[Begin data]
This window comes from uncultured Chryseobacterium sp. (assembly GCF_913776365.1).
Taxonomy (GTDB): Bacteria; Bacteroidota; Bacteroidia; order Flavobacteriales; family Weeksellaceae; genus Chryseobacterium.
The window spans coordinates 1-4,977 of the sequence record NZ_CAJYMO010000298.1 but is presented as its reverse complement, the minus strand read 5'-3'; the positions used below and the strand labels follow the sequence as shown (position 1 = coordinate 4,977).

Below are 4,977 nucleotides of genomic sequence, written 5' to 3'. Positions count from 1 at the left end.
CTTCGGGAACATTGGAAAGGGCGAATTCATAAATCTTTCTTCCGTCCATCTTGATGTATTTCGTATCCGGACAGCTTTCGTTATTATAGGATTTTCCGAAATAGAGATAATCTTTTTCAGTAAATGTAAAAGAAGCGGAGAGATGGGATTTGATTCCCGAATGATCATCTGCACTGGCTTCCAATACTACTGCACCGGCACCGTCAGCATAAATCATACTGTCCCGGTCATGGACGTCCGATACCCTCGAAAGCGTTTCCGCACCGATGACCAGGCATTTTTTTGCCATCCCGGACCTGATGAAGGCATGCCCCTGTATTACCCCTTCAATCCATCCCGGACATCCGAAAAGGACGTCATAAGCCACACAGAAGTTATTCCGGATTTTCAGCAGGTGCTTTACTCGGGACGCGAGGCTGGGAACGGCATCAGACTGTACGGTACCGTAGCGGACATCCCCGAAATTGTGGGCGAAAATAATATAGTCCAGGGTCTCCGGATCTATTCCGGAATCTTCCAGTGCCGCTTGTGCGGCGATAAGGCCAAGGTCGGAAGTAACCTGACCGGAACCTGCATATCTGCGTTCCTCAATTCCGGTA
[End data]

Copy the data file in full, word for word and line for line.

This window comes from uncultured Chryseobacterium sp. (assembly GCF_913776365.1).
Taxonomy (GTDB): Bacteria; Bacteroidota; Bacteroidia; order Flavobacteriales; family Weeksellaceae; genus Chryseobacterium.
The window spans coordinates 1-4,977 of the sequence record NZ_CAJYMO010000298.1 but is presented as its reverse complement, the minus strand read 5'-3'; the positions used below and the strand labels follow the sequence as shown (position 1 = coordinate 4,977).

Below are 4,977 nucleotides of genomic sequence, written 5' to 3'. Positions count from 1 at the left end.
CTTCGGGAACATTGGAAAGGGCGAATTCATAAATCTTTCTTCCGTCCATCTTGATGTATTTCGTATCCGGACAGCTTTCGTTATTATAGGATTTTCCGAAATAGAGATAATCTTTTTCAGTAAATGTAAAAGAAGCGGAGAGATGGGATTTGATTCCCGAATGATCATCTGCACTGGCTTCCAATACTACTGCACCGGCACCGTCAGCATAAATCATACTGTCCCGGTCATGGACGTCCGATACCCTCGAAAGCGTTTCCGCACCGATGACCAGGCATTTTTTTGCCATCCCGGACCTGATGAAGGCATGCCCCTGTATTACCCCTTCAATCCATCCCGGACATCCGAAAAGGACGTCATAAGCCACACAGAAGTTATTCCGGATTTTCAGCAGGTGCTTTACTCGGGACGCGAGGCTGGGAACGGCATCAGACTGTACGGTACCGTAGCGGACATCCCCGAAATTGTGGGCGAAAATAATATAGTCCAGGGTCTCCGGATCTATTCCGGAATCTTCCAGTGCCGCTTGTGCGGCGATAAGGCCAAGGTCGGAAGTAACCTGACCGGAACCTGCATATCTGCGTTCCTCAATTCCGGTA